• 1911 – The Dillingham Commission concludes that immigration from Southern and Eastern Europe poses a threat to the United States culture and society and should be greatly reduced

  • 1914 –18 World War I

  • 1917- Literacy test introduced. All immigrants 16 years of age or older must demonstrate the ability to read and 40 word passage in their native language. Also, virtually all Asian immigrants are banned from entry into the US.

  • 1921- Quota Act Annual immigration ceiling is set at 350,000. Limiting admission to 3% from each country.

  • 1924 – National Origins Act- The Act reduces the annual immigration ceiling to 165,000. A revised quota reduces admissions to 2 percent of each nationality group's representation in the 1890 census. The U.S. Border Patrol is created.

  • 1929 – National Origins Act- The annual immigration ceiling of 150,000 is made permanent, with 70 percent of admissions slated for those coming from northern and Western Europe, while the other 30 percent are reserved for those coming from Southern and Eastern Europe.


President johnson speaking at the signing of the immigration act

President Johnson speaking at the signing of the Immigration Act

  • 1943 – The Chinese Exclusion Act is repealed

  • 1948 - Displaced Persons Act. Entry is allowed for 400,000 persons displaced by World War II. However, such refugees must pass a security check and have proof of employment and housing that does not threaten U.S. citizens' jobs and homes.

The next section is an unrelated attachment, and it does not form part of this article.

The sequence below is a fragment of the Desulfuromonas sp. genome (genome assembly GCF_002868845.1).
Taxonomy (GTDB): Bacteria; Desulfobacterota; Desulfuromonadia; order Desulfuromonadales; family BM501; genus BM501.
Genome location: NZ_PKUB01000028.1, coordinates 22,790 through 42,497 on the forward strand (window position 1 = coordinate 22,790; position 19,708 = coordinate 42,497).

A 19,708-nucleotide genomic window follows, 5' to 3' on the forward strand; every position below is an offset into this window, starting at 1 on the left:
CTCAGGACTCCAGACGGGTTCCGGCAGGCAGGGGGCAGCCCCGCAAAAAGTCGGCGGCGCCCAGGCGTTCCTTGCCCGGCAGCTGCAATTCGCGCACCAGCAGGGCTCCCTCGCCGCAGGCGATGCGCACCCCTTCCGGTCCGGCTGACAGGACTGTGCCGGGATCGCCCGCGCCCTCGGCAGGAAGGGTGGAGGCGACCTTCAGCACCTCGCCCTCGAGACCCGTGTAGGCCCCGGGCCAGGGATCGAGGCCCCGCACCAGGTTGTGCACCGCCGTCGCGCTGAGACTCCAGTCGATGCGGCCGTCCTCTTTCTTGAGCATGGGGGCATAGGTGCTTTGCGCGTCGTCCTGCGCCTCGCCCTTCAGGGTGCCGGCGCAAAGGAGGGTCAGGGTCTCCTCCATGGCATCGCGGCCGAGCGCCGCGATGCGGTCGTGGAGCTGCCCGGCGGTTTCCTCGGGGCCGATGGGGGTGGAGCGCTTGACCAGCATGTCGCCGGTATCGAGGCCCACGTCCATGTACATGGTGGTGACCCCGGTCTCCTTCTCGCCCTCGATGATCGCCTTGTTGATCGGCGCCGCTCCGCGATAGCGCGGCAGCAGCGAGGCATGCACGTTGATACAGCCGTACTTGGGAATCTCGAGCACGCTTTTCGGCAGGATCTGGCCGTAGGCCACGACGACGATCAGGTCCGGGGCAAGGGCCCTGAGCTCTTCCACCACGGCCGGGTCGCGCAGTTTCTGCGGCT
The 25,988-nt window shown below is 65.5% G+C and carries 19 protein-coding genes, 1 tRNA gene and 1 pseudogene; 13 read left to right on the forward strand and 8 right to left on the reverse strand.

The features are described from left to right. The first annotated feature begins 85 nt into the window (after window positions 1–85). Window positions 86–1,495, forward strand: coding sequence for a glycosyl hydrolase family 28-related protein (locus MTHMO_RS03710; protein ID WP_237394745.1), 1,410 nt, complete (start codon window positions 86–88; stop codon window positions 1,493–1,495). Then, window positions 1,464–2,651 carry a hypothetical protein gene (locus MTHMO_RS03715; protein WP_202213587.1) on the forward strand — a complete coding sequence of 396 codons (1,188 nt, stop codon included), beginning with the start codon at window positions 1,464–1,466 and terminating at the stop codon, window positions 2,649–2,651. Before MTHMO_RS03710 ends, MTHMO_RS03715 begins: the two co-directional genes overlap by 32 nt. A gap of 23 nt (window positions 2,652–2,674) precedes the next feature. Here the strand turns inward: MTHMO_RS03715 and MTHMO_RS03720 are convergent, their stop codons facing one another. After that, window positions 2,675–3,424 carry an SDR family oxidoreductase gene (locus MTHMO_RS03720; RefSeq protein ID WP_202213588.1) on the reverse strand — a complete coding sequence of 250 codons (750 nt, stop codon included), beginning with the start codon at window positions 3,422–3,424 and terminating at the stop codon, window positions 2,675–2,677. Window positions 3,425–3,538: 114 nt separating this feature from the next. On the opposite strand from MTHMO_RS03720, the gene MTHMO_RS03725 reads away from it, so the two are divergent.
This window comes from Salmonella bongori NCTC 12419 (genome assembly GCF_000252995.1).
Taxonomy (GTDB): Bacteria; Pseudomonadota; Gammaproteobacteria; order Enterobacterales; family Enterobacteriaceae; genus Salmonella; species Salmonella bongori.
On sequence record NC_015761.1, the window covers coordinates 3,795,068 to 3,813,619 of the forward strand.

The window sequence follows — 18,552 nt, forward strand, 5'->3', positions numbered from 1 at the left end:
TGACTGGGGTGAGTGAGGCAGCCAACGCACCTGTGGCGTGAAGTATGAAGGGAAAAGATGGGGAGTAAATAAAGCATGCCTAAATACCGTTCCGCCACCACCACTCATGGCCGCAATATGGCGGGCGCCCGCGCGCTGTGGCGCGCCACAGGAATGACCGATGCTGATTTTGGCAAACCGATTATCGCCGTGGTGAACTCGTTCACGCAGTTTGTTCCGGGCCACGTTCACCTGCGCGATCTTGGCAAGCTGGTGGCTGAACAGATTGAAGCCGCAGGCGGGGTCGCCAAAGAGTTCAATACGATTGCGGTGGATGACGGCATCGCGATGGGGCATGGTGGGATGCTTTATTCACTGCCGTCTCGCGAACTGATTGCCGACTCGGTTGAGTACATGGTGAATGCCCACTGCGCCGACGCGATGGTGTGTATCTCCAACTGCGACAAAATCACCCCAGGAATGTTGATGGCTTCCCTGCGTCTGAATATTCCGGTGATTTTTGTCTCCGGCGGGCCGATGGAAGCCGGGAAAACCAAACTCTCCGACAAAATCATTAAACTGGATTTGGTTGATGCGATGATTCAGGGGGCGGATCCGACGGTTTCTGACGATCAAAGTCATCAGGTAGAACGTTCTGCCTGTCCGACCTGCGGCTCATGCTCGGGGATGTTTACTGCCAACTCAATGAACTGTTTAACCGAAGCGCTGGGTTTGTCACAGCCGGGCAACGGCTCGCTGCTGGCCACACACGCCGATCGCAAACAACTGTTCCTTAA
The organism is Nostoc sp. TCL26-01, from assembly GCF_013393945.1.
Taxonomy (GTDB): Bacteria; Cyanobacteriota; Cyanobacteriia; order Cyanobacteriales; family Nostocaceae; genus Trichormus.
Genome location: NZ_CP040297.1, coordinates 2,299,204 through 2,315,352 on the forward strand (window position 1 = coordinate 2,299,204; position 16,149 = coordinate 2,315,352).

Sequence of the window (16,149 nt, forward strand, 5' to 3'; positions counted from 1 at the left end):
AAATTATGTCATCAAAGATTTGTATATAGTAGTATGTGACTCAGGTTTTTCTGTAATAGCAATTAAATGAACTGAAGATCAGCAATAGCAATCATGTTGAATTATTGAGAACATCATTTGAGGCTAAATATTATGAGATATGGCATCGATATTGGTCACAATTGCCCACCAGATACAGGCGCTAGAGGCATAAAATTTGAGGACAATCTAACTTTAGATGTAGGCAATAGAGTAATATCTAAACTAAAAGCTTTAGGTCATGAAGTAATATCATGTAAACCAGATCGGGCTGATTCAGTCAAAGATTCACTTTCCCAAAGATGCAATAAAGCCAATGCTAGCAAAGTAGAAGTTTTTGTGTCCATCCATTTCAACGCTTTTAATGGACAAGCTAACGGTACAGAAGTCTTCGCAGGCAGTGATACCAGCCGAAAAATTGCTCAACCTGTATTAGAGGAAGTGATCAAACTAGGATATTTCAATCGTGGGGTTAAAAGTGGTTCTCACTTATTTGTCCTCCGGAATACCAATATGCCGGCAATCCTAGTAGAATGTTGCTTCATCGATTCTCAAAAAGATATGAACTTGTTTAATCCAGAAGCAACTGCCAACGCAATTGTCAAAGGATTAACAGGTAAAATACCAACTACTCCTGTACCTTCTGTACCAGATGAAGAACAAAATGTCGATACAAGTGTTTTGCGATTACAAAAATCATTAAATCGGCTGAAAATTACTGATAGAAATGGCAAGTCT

• 1952- McCarran-Walter Act. The Act consolidates earlier immigration laws and removes race as a basis for exclusion. In addition, the Act introduces an ideological criterion for admission: immigrants and visitors to the United States can now be denied entry on the basis of their political ideology (e.g., if they are Communists or former Nazis).1954 – Ellis Island is closed1964 – United States passes the 24th Amendment

  • 1965- Immigration Act is amended. Nationality quotas are abolished. However, the Act establishes an overall ceiling of 170,000 on immigration from the Eastern Hemisphere and another ceiling of 120,000 on immigration from the Western Hemisphere.


Immigration timeline

  • 1978- World-wide immigration ceiling introduced. A new annual immigration ceiling of 290,000 replaces the separate ceilings for the Eastern and Western Hemispheres.

  • 1980 - Refugee Act. A system is developed to handle refugees as a class separate from other immigrants. Under the new law, refugees are defined as those who flee a country because of persecution "on account of race, religion, nationality, or political opinion." The president, in consultation with Congress, is authorized to establish an annual ceiling on the number of refugees who may enter the United States. The president also is allowed to admit any group of refugees in an emergency. At the same time, the annual ceiling on traditional immigration is lowered to 270,000.